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July 2002 - The Passion of Louis IX

A visit to the royal chapel in Paris, the Sainte-Chapelle, will invariably impress: the sheets of stained glass that rise like glimmering curtains to join star-studded vaulted ceilings were designed to inspire veneration. And yet the objects of this veneration, the holy relics that had been displayed in the chapel for over five hundred years, were removed over two hundred years ago, casualties of revolutionary fervor and anti-clericalism.

In 1239 Louis IX purchased a number of sacred relics from the Byzantine emperor Baudouin II. Of these, the Crown of Thorns was the most treasured in all of Christendom. When the Crown arrived in Paris, Louis IX organized a grand procession to carry it first to Notre-Dame for a ceremony, and then to the existing royal chapel, Saint-Nicolas. Soon afterwards, the king decided to build a great chapel worthy of storing and displaying the relic: the Sainte-Chapelle, consecrated in 1248.

After the delivery of the Crown, Louis IX negotiated the purchase of other celebrated relics, notably a portion of the True Cross. This relic was accompanied by seven others, including two of the Holy Blood and a piece of the Holy Sepulcher.

In all, Louis IX purchased twenty-two holy relics, which had been collected and stored by Byzantine emperors for centuries. When they arrived in Paris, most were in reliquaries that did not permit viewing without first opening a lid. One of Louis IX's first acts was to order the creation of reliquaries made of crystal that permitted both visibility and safe keeping.

Louis IX also ordered the creation of a Great Shrine for storing the relics. The shrine was placed in the Sainte-Chapelle, but kept locked. It was opened only for special occasions such as private viewings or certain Holy Days and regal celebrations.

Subsequent kings added to the treasury or, in some cases, subtracted from it. The costly Wars of Religion (1562-98) required the melting down of reliquaries and other treasures for the gold that they contained. A statue of the Virgin, cited in an inventory around 1279, and one of Saint Louis, cited in 1336, are only a few examples of the priceless treasures that were sacrificed to pay for war.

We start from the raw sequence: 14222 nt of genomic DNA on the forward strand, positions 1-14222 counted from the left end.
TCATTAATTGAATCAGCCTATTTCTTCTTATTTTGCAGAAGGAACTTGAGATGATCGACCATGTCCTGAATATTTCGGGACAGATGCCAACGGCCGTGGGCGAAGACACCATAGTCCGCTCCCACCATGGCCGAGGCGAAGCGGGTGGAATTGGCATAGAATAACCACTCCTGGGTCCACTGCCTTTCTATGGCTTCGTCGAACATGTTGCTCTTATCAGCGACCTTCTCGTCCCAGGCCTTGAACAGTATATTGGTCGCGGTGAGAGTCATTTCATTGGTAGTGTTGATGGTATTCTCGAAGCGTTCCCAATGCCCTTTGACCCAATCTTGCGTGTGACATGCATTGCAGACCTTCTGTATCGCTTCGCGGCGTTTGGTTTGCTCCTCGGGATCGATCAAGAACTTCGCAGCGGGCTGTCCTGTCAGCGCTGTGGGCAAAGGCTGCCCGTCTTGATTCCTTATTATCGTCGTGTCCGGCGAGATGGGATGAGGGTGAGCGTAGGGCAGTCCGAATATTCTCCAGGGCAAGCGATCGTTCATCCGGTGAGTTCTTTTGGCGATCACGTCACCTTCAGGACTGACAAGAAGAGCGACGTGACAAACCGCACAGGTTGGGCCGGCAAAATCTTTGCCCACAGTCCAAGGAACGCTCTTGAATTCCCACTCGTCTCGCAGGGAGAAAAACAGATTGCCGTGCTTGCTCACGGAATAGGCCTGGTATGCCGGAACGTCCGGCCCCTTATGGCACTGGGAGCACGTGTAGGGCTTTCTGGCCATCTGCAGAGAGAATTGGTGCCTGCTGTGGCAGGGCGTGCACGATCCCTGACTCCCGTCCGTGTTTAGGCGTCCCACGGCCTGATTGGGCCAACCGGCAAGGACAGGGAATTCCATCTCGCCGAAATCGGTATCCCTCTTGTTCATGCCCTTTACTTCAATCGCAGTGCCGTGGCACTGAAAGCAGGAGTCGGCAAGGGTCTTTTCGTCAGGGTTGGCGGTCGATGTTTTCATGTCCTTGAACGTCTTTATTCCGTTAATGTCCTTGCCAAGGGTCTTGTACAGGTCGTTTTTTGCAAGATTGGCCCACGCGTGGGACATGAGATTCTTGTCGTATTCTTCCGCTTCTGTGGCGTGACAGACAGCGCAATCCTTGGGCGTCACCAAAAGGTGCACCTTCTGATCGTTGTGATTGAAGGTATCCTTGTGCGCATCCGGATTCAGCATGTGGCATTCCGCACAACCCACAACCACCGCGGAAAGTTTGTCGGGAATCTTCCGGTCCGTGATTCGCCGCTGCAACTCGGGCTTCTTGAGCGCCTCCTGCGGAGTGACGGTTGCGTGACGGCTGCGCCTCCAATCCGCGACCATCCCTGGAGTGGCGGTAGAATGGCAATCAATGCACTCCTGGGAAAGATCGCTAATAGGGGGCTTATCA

The foundation that Louis IX created - for the Sainte-Chapelle was a foundation supported by royal funds specially allocated to pay the salaries of clergy that lived there - came to an end with the Council of State's act of 11 March 1787 abolishing all royal chapels. Louis XVI, the last king of the Old Regime, did his best to transfer many of the treasures out of harm's way. In March of 1791 he ordered the transfer of relics to the royal basilica of Saint-Denis, the transfer of precious stones to the Bureau of Medals, and the transfer of manuscripts to the Royal Library. Unfortunately, the treasury of Saint-Denis was liquidated in 1793 and most of the valuable pieces sent to the foundry. Sainte-Chapelle was damaged by revolutionary mobs in the same year.

A few precious pieces survived this turbulent history. The Crown of Thorns and a piece of the True Cross are now in the possession of the treasury of Notre-Dame cathedral. These relics, as well as a few other surviving pieces, can be viewed in the sacristy from Monday through Saturday. Other pieces, manuscripts and precious items are in the possession of the Louvre, the Bureau of Medals, the Cluny Museum and other museums and organizations.

The royal chapel of Sainte-Chapelle was restored to its full splendor (minus its Great Shrine, sent to the foundry in 1792) in the mid-19th century and is open daily to the public. This superb structure has withstood the trials of the ages and endures as a beautiful testimony to the passion that Louis IX had for his faith.

Paris Panorama Newsletters for 2002